Scientists from the University of West Florida found that Coquina clams could be used to detect biologically available oil in Florida surf zones. They found that these small surf-zone clams retained polycyclic aromatic hydrocarbon (PAH) levels at higher concentrations and longer than surrounding sand particles did, indicating the species could help monitor pollutants along shorelines. They published their findings in the June 2014 Marine Pollution Bulletin: PAH concentrations in Coquina (Donax spp.) on a sandy beach shoreline impacted by a marine oil spill. Read more...
His blog explains the importance of forams – tiny single-cell organisms that live in environments with little oxygen – in understanding impacts from the Deepwater Horizon oil spill. Read more...
Deep-C along with two other GoMRI-funded consortia -- C-IMAGE and ECOGIG -- has created a working group to answer some key questions about the formation and fate of flocculant material observed in the northern Gulf of Mexico during and after the Deepwater Horizon event. The consensus of the group known as MOSSFA (Marine Oil Snow Sedimentation and Flocculent Accumulation) has been that accumulation of oil at the seafloor may provide a pathway for the protracted exposure, uptake, and continued metabolism of toxic and carcinogenic petroleum hydrocarbons by benthic fish. Additionally, it was concluded that MOSSFA processes must be included in numerical models used for predictions of the effects of spill response measures on the fate of spilled oil. Read more...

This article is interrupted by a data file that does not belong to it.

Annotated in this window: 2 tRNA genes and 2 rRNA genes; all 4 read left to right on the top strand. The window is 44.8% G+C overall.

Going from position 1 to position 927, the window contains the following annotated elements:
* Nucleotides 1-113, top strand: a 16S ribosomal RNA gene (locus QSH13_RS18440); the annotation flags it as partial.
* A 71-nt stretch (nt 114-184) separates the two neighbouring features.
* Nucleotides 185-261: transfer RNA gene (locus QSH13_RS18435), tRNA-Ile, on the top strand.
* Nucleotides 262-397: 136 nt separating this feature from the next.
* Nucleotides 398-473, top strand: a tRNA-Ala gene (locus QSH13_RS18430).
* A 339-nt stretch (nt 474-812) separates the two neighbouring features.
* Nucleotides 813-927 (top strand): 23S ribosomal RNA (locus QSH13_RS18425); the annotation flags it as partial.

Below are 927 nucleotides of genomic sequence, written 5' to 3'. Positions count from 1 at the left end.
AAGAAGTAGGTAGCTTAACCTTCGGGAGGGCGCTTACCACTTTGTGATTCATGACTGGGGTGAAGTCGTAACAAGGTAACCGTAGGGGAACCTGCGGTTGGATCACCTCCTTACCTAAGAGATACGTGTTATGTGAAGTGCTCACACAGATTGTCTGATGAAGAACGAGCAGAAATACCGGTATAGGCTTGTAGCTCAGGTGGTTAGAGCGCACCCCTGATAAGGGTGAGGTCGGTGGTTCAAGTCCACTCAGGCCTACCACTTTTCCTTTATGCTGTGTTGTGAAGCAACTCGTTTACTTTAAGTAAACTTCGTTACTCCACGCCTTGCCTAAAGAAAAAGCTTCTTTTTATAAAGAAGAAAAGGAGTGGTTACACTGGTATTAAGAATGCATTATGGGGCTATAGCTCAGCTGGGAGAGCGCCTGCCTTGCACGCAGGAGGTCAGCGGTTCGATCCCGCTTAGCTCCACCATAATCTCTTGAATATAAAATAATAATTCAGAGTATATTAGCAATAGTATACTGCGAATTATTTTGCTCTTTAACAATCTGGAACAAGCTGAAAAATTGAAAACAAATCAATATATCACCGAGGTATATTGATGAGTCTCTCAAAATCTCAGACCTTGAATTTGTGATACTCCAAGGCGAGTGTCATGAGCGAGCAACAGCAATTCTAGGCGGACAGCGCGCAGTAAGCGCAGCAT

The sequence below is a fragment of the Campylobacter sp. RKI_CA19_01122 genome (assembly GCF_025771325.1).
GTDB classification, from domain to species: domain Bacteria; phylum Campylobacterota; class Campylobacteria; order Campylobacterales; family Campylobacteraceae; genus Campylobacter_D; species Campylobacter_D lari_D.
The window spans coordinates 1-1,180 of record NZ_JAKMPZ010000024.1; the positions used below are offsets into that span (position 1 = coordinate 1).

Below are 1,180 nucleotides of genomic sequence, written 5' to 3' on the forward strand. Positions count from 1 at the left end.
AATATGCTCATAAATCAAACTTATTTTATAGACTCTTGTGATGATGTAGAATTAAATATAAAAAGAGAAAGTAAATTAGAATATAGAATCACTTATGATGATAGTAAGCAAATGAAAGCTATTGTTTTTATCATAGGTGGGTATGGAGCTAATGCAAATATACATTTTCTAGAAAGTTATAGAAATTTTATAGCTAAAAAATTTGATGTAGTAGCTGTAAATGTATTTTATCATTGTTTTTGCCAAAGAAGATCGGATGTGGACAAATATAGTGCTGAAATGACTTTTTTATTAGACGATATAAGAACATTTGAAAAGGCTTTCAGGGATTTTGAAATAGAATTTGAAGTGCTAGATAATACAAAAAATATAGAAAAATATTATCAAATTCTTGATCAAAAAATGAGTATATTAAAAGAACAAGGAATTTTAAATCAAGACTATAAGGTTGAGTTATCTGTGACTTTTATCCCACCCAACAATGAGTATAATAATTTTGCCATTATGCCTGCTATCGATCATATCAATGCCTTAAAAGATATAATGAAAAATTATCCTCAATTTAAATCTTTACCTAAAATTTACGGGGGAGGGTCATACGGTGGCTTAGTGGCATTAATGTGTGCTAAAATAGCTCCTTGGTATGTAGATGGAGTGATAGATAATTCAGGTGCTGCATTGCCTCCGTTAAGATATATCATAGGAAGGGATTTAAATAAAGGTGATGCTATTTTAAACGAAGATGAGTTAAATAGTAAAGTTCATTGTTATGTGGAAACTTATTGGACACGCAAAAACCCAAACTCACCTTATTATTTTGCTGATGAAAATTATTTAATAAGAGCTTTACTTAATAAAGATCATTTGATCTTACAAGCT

IN THE NEWS
Eckerd College students on oil disaster research trip
(Source: Tampa Bay Times, June 25, 2014)
Scientists identify Deepwater Horizon Oil on shore even years later, after most has degraded
(Source: Bigelow Laboratory, June 12, 2014)
In research pacts with industry, scientists guided by principle
(Source: Boston Globe, June 1, 2014)
GoMRI Advances Science Four Years after Deepwater Horizon Oil Spill
(Source: GoMRI website, April 18, 2014)
VOICES FROM THE FIELD
A long-term, interdisciplinary study of deep sea to coast connectivity in the northeastern Gulf of Mexico.